Shooting with the Ensign Popular
Isn't this a beauty? This is the Ensign Popular my workmate lent me. We have given it back now, but are hoping to find a cheapish one for sale at some point because it's a lovely piece of kit. As you can see, it's got a leather case about as long as a man's hand, and the front folds down so you can slide out the leather bellows. (That bit has to be done manually.) The cable on top is the shutter release. You can see at the back of the sticky-out bit – very technical there! – a cream-coloured area; that's the bit that helps determine the focal range.
The back of the camera comes off so you can put in the film. It takes medium format film, much larger than the usual sort and so a good sort of film for me and Mr Robot to practise our developing with.
The whole thing is manual, so you have to set the shutter speed, aperture and so on. I have to confess, I don't really understand that myself, but when we went out for the day I was made Mistress of the Light Meter. It was my job to adjust the little wheel to the film ISO we were using and then read off the appropriate aperture and shutter speed for the levels of light around us.
Now, if I've got Blogger's formatting worked out, you should now be looking at the light meter, closed and in its leather cover. Isn't it cute? It is German but the writing is in English so we guess made for the British market, from the 1930s and still functions. You can't tell from the photo, but the plastic on the casing isn't black or brown, it's a very dark burgundy. There's some cracking round the hinge, but that doesn't impair its function and if a bit of the plastic did come off I could just glue it back on again. We bought the light meter on eBay for not much at all. Old camera kit like this is surprisingly cheap, and we had several light meters to choose from but liked the look of this one best.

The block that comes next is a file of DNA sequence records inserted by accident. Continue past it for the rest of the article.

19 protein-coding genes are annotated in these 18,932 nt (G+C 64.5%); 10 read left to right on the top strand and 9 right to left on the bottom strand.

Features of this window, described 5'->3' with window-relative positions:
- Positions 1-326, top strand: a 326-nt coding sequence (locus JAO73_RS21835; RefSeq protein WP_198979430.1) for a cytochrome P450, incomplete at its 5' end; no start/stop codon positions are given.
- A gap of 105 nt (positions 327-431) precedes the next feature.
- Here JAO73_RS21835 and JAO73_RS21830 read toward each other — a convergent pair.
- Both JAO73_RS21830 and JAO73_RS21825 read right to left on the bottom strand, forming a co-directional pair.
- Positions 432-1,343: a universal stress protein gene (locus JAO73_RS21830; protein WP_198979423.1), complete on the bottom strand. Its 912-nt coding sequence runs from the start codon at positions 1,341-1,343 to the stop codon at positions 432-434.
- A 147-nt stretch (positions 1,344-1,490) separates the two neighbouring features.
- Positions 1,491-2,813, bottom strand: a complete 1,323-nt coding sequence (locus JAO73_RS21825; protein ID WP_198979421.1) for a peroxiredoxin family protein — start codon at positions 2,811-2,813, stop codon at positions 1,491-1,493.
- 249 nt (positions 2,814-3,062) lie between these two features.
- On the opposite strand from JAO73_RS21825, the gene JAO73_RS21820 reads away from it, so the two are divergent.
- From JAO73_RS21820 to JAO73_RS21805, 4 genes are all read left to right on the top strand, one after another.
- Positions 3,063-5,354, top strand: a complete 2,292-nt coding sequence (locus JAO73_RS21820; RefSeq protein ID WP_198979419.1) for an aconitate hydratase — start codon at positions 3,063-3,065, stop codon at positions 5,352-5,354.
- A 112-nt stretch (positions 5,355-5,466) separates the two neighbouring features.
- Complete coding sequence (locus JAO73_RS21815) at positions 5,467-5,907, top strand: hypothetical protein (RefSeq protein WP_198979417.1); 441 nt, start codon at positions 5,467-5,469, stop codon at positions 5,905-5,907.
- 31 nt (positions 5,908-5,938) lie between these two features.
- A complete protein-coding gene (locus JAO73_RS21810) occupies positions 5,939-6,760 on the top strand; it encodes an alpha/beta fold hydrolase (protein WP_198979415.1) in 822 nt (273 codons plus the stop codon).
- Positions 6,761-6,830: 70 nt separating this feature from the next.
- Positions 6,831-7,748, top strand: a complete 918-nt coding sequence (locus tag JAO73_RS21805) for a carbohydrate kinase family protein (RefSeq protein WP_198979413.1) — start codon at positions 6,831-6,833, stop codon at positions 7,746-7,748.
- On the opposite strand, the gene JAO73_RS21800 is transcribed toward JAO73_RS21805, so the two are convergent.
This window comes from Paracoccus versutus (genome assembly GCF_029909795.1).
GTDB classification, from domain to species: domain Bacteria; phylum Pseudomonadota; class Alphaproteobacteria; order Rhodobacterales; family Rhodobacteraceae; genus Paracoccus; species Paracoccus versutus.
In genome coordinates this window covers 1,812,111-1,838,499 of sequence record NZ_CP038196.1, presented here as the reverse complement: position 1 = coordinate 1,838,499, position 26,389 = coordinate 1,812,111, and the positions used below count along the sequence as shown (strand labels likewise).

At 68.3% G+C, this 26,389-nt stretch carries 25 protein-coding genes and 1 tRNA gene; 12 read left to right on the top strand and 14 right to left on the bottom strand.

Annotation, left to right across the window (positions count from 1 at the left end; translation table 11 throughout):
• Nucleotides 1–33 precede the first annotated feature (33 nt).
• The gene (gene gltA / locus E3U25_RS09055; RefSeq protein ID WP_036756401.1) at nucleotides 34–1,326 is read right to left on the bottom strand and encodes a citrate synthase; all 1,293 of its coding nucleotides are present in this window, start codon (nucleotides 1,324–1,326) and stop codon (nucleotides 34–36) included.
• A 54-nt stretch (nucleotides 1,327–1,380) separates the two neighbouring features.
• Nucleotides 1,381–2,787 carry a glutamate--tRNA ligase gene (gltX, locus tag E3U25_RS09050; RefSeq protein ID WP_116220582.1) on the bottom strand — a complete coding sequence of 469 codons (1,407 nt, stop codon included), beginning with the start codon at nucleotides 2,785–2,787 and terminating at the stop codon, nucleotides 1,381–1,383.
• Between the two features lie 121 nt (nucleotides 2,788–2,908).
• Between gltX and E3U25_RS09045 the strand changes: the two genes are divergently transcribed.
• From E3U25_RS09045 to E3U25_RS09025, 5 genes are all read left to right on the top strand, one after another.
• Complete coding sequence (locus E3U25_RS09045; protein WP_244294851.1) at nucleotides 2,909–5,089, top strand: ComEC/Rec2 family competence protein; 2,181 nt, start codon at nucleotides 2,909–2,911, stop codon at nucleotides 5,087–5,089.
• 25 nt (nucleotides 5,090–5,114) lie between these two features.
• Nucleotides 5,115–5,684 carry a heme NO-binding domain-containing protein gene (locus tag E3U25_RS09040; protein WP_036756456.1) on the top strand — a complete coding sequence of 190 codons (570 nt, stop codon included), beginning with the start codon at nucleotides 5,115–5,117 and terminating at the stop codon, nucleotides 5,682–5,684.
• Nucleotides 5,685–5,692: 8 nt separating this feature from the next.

The following photo should be of the same little device with its top up so you can see the workings. I really love it. There's something so very aeronautical about it. I still find it amazing that things like this can work purely mechanically/chemically; I'm so used to electronics and our age of microchips and arcane circuitry that the simplicity of devices like this and the camera just blow me away.
At first working it was a complete mystery. Stuff of this age rarely has a manual. However, for anything like this Camerapedia is your friend. It will help you date things, fix things and work out how to use things.
And here is a photo we took! You don't get many shots on a roll of medium-format film. You can see there's a dark stripe down one side of the photo. This isn't from developing, we think there may have been a small leakage of light into the back of the Ensign Popular which caused that.
The building is the old 'blindhouse', the drunk tank, in Trowbridge, the County Town of Wiltshire. Taking the photo, it was strange to think that this same camera could have been used to take a picture of exactly the same building 80 years earlier.